En EspaŅol

Q. Who is Mr. Smarty Plants?

A: There are those who suspect Wildflower Center volunteers are the culpable and capable culprits. Yet, others think staff members play some, albeit small, role. You can torture us with your plant questions, but we will never reveal the Green Guru's secret identity.

Help us grow by giving to the Plant Database Fund or by becoming a member

Did you know you can access the Native Plant Information Network with your web-enabled smartphone?


Ask Mr. Smarty Plants

Ask Mr. Smarty Plants is a free service provided by the staff and volunteers at the Lady Bird Johnson Wildflower Center.

Search Smarty Plants
See a list of all Smarty Plants questions
Can't find the answer in our existing FAQs, submit a question to Mr. Smarty Plants.
Need help with plant identification, visit the plant identification page.
rate this answer
1 rating

Friday - February 19, 2010

From: Richmond, TX
Region: Southwest
Topic: Non-Natives, Shrubs
Title: Problems with Indian Hawthorn in Richmond TX
Answered by: Barbara Medford


I have a lot of Indian Hawthorne plants. I have noticed over the last couple of years that sporadically one will develope a brown area that looks like it was burned or had gasoline poured on it. The branch will eventually spread this brown and die. It is a very slow process initally and then when it spreads it goes very fast, eventually killing the entire plant. I have noticed this problem on hawthorne's in almost every location around town (Houston Texas) since I first saw this in my plant(s). No one can tell me what it is. There are no bugs, scale, mold, etc. It just starts dying on a single branch and then spreads. I have had "experts" tell me it is everything from wood worms to dogs urinating on them. Any guesses?


Rhaphiolepsis indica, Indian hawthorn, is a native to China, Taiwan and other tropical areas in Asia. At the  Lady Bird Johnson Wildflower Center, we are focused on the care and propagation of plants native not only to North America but to the area in which they are being grown. Because this is out of our expertise and, of course, not found in our Native Plant Database, we found a website with some information on the plant for you. Floridata, Rhaphiolepsis indica indicates that it is very susceptible to leaf spot fungus if grown in shady conditions or over-fertilized. You should avoid overhead watering, such as sprinklers, especially at night. Beyond that, you might try Googling on Rhaphiolepsis indica and see what other information you can find. We have actually heard of experts saying the Indian Hawthorn is more trouble than it is worth, and don't recommend planting them at all.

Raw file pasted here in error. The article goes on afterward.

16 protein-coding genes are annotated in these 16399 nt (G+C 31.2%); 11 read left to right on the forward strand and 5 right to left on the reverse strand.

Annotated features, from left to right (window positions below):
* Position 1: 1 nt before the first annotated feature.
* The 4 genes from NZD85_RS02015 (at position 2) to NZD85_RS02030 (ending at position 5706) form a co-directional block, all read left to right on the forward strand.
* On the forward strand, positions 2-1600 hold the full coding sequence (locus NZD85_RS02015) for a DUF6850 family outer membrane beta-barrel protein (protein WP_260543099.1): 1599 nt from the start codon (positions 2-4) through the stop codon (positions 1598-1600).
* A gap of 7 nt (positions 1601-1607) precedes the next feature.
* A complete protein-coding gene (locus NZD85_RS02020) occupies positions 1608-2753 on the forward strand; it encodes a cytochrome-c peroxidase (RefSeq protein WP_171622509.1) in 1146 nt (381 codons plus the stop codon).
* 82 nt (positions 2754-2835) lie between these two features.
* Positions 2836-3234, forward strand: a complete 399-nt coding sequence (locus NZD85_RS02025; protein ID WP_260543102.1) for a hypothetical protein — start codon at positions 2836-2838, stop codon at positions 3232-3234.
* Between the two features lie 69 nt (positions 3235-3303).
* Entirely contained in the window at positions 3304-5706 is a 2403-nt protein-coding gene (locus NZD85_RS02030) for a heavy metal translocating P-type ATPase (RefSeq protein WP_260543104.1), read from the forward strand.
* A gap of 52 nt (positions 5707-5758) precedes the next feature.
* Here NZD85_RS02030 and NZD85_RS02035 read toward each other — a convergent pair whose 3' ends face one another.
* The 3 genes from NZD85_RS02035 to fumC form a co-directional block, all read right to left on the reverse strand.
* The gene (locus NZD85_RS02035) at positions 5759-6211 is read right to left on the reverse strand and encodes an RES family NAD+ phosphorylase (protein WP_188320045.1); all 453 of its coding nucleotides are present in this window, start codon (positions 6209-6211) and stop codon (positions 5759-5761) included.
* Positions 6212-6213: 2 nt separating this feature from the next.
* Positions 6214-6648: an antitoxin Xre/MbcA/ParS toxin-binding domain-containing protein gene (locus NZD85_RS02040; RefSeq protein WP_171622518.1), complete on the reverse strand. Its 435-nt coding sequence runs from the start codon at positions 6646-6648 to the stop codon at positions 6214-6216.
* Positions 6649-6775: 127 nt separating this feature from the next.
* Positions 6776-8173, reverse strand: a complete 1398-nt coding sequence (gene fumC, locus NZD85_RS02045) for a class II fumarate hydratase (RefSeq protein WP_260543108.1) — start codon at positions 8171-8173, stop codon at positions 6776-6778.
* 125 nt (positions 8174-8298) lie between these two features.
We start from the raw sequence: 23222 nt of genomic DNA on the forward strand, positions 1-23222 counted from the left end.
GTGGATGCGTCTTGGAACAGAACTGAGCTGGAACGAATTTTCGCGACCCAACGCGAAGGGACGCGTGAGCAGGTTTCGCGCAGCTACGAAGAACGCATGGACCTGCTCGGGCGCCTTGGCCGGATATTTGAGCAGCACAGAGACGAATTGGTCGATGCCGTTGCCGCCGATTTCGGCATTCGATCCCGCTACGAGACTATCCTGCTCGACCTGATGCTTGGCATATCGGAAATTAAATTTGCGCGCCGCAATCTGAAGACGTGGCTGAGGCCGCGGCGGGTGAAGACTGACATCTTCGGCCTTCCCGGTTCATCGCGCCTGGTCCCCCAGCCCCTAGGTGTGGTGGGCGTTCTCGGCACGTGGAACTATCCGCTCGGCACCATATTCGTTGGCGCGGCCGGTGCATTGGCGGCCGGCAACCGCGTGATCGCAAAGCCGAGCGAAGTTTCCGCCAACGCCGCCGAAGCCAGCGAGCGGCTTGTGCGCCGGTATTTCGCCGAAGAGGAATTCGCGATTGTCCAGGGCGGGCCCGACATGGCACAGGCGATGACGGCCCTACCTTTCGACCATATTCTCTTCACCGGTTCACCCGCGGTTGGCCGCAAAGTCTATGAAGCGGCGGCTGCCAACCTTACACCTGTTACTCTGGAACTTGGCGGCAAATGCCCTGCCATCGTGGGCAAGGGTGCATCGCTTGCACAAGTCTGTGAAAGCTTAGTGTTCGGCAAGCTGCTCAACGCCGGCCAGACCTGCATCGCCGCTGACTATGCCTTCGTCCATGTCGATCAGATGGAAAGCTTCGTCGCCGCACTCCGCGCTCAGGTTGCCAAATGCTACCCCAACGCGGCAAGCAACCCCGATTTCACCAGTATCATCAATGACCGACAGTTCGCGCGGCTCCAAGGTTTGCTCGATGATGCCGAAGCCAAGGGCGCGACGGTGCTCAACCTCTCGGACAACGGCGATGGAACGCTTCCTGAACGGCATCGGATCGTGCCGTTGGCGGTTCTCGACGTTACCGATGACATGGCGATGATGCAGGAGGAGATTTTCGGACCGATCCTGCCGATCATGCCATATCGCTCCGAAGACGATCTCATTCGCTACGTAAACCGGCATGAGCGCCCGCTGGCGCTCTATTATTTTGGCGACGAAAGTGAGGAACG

More Shrubs Questions

Pruning of non-native Senna bicapsularis from Ocean Springs MS
April 04, 2013 - I have 4 Senna plants (cassia bicapsularis) that I planted late last spring. They about 3-4 feet tall but are very gangly with leaves at or near the tips only. How should I prune them to encourage g...
view the full question and answer

New nursery plants with sappy spots from Round Rock, TX
September 09, 2012 - We live on the west side of RR, near Cedar Park and recently bought three 15 gallon cherry laurels from a nursery. Started to plant them today as we bought them a week ago and noticed base of the trun...
view the full question and answer

Suggestions for native perennials in Staten Island, NY
April 03, 2008 - My back yard garden has a good base of evergreen shrubs and perennials all doing well in clayish soil and I am ready now to add color and texture in an area with partial sun. Can you suggest hardy...
view the full question and answer

Red buckeye not blooming in NY
July 04, 2011 - I planted my red buckeye in September 2007 and it was about 18 inches tall. It is now a few inches short of 5ft. tall. I have had it in the ground for nearly 4 yrs and it has never bloomed. I have fr...
view the full question and answer

Chlorotic Texas Mountain Laurel in Benson, Arizona
May 04, 2014 - I've planted a Texas Mountain Laurel in heavy clay soil in Arizona. It's been in place for 3 years and flowers each spring. However it's leaves are a shade of medium, yellowish green nothing like t...
view the full question and answer

Smarty Plants's Facebook profile Support the Wildflower Center by Donating Online or Becoming a Member today.

Mr. Smarty Plants wants you to be his Facebook friend. Click the Facebook icon to add yourself to Mr. Smarty Plants list of friends.
© 2015 Lady Bird Johnson Wildflower Center